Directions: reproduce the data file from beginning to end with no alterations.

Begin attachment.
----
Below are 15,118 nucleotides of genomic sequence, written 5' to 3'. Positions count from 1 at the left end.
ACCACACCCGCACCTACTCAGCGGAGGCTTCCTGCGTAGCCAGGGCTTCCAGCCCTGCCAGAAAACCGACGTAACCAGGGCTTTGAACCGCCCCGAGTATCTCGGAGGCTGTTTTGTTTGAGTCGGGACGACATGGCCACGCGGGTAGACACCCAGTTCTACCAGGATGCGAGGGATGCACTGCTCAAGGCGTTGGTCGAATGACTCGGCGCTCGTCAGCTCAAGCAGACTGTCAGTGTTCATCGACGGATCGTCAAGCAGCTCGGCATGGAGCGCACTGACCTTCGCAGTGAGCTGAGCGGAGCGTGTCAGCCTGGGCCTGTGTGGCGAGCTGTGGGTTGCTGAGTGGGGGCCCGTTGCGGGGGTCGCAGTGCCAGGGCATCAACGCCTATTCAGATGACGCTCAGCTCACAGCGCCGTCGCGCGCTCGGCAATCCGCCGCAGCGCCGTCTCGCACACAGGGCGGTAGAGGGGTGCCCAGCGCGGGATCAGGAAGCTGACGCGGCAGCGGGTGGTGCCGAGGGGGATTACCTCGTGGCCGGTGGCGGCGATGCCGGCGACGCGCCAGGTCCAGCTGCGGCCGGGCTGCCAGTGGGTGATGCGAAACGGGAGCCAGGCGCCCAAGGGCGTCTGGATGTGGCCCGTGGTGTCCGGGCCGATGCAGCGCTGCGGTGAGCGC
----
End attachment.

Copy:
Below are 15,118 nucleotides of genomic sequence, written 5' to 3'. Positions count from 1 at the left end.
ACCACACCCGCACCTACTCAGCGGAGGCTTCCTGCGTAGCCAGGGCTTCCAGCCCTGCCAGAAAACCGACGTAACCAGGGCTTTGAACCGCCCCGAGTATCTCGGAGGCTGTTTTGTTTGAGTCGGGACGACATGGCCACGCGGGTAGACACCCAGTTCTACCAGGATGCGAGGGATGCACTGCTCAAGGCGTTGGTCGAATGACTCGGCGCTCGTCAGCTCAAGCAGACTGTCAGTGTTCATCGACGGATCGTCAAGCAGCTCGGCATGGAGCGCACTGACCTTCGCAGTGAGCTGAGCGGAGCGTGTCAGCCTGGGCCTGTGTGGCGAGCTGTGGGTTGCTGAGTGGGGGCCCGTTGCGGGGGTCGCAGTGCCAGGGCATCAACGCCTATTCAGATGACGCTCAGCTCACAGCGCCGTCGCGCGCTCGGCAATCCGCCGCAGCGCCGTCTCGCACACAGGGCGGTAGAGGGGTGCCCAGCGCGGGATCAGGAAGCTGACGCGGCAGCGGGTGGTGCCGAGGGGGATTACCTCGTGGCCGGTGGCGGCGATGCCGGCGACGCGCCAGGTCCAGCTGCGGCCGGGCTGCCAGTGGGTGATGCGAAACGGGAGCCAGGCGCCCAAGGGCGTCTGGATGTGGCCCGTGGTGTCCGGGCCGATGCAGCGCTGCGGTGAGCGC